Promising physical and spiritual ecstasy, Tantra workshops lure couples who want more from their relationships. But what really goes on?
By Todd Jones for Yoga Journal
Bill and Susie McKay grew up in the same small Southern town. His father was a military man; hers was a Baptist preacher. Duty was an important word in both of their households, and it applied to just about everything—including sex. “I grew up with the message that sex was a duty that a wife does for her husband,” Bill says. “That didn’t seem quite right, but I didn’t know anything different.”
“For a long time, I hadn’t been happy with our sex life,” Susie chimes in. (Names and some biographical details have been changed to preserve subjects’ privacy.) “We were still pretty much repeating what we did 25 years ago when we were inexperienced kids. It reached a point where there wasn’t much for me to like. Then a friend started telling me about these Tantra workshops. At first I was reluctant, and then one day everything just dropped into place and I knew I wanted to go. I didn’t just want sex, I wanted to connect with both my heart and my second chakra—to have an open heart in a loving, sexual act. And a Tantra seminar seemed like the perfect place to learn.”
In the past, couples like Bill and Susie might have sought to infuse more love and passion into their marriages by consulting a minister, a priest, or a rabbi. In the first half of this century, they might have consulted a psychoanalyst; beginning in the ’60s, they might have made an appointment with a sex therapist armed with the research data of sexologists like William Masters and Virginia Johnson. All those options are still available. But over the last couple of decades an increasing number of Americans and Europeans have turned instead to books, videos, and seminars with such titles as Spiritual Sex, The Art of Sexual Ecstasy, The Love and Ecstasy Training, and Tantra: The Art of Conscious Loving. These teachings claim to fuse sex and spirituality in a transcendent mix that can transform sexual relationships into both physical ecstasy and a path to personal growth, liberation, and enlightenment.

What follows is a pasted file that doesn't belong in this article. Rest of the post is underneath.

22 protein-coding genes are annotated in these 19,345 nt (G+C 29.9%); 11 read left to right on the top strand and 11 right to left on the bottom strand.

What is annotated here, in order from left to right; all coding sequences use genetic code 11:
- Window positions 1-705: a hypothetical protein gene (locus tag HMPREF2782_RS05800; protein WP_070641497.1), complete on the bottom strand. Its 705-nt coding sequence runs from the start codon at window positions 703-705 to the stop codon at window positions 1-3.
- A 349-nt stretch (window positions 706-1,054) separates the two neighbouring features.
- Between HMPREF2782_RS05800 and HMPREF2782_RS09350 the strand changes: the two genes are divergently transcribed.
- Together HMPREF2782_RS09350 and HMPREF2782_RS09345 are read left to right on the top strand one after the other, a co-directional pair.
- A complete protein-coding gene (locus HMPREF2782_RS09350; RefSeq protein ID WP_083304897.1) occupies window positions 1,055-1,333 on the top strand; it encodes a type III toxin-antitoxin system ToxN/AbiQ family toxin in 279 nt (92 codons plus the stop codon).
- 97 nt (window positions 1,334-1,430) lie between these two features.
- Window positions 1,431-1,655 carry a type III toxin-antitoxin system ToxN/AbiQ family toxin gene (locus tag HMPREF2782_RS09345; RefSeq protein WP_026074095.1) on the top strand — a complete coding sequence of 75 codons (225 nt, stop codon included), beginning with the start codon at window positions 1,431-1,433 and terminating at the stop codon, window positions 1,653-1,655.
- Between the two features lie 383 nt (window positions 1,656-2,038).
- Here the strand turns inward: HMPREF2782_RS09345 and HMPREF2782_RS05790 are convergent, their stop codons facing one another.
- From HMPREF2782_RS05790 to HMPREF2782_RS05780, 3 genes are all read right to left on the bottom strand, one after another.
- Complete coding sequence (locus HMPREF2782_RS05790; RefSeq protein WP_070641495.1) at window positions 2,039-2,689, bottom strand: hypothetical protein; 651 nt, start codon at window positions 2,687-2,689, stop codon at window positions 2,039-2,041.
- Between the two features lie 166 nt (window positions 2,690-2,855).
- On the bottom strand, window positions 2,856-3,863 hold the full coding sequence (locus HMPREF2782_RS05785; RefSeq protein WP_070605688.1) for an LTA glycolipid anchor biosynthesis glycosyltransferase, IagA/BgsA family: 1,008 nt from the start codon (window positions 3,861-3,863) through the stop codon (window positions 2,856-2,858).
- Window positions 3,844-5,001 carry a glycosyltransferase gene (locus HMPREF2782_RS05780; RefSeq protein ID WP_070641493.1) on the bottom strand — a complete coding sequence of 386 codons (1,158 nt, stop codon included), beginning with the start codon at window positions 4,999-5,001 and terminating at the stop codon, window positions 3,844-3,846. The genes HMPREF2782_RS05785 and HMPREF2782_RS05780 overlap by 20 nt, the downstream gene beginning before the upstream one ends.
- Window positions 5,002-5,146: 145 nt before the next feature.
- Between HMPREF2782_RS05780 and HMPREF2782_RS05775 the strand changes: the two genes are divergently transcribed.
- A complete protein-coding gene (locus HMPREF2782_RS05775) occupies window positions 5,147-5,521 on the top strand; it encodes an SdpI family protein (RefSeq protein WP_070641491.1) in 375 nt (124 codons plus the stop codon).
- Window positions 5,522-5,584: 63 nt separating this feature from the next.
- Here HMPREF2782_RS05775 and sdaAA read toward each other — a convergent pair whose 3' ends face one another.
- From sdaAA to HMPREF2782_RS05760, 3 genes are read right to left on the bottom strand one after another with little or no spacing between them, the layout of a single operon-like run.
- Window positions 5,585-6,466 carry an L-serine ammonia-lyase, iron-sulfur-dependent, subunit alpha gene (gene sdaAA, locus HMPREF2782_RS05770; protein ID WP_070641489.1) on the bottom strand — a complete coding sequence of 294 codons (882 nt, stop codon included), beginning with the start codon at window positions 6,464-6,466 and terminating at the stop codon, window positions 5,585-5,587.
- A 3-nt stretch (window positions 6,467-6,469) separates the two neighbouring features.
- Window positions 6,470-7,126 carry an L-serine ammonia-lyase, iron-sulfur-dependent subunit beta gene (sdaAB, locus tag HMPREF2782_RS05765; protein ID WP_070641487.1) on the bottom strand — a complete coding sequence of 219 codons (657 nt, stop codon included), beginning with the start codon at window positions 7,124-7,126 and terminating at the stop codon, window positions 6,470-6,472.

Seekers exploring a consciously spiritual approach to sex are not just motivated by sexual dissatisfaction. Many already have fulfilling sex lives, but sense that sex and relationship have the potential to provide them with deeper experiences of connection with each other and with the cosmos. Others embark on a search for sacred sexuality after years of meditation in some Eastern tradition. These traditions offer time-honored methods of achieving spiritual growth and insight, but they offer scant wisdom on the subject of sexuality, since they have historically been practiced mostly by celibate monks and nuns.
The sacred sexuality teachings that have gained popularity over the past 20 years incorporate ideas and techniques from the human potential movement workshops that have been evolving since the ’60s, from pre-modern Taoist and Middle Eastern sexual teachings, from India’s extensive texts on the sexual arts (including the famous Kama Sutra), and from mainstream sex therapy. But, above all, the modern sacred sexuality movement draws its inspiration and techniques from the same ancient spiritual tradition of the Indian subcontinent that spawned most of the practices we now know as hatha yoga—the tradition known as Tantra.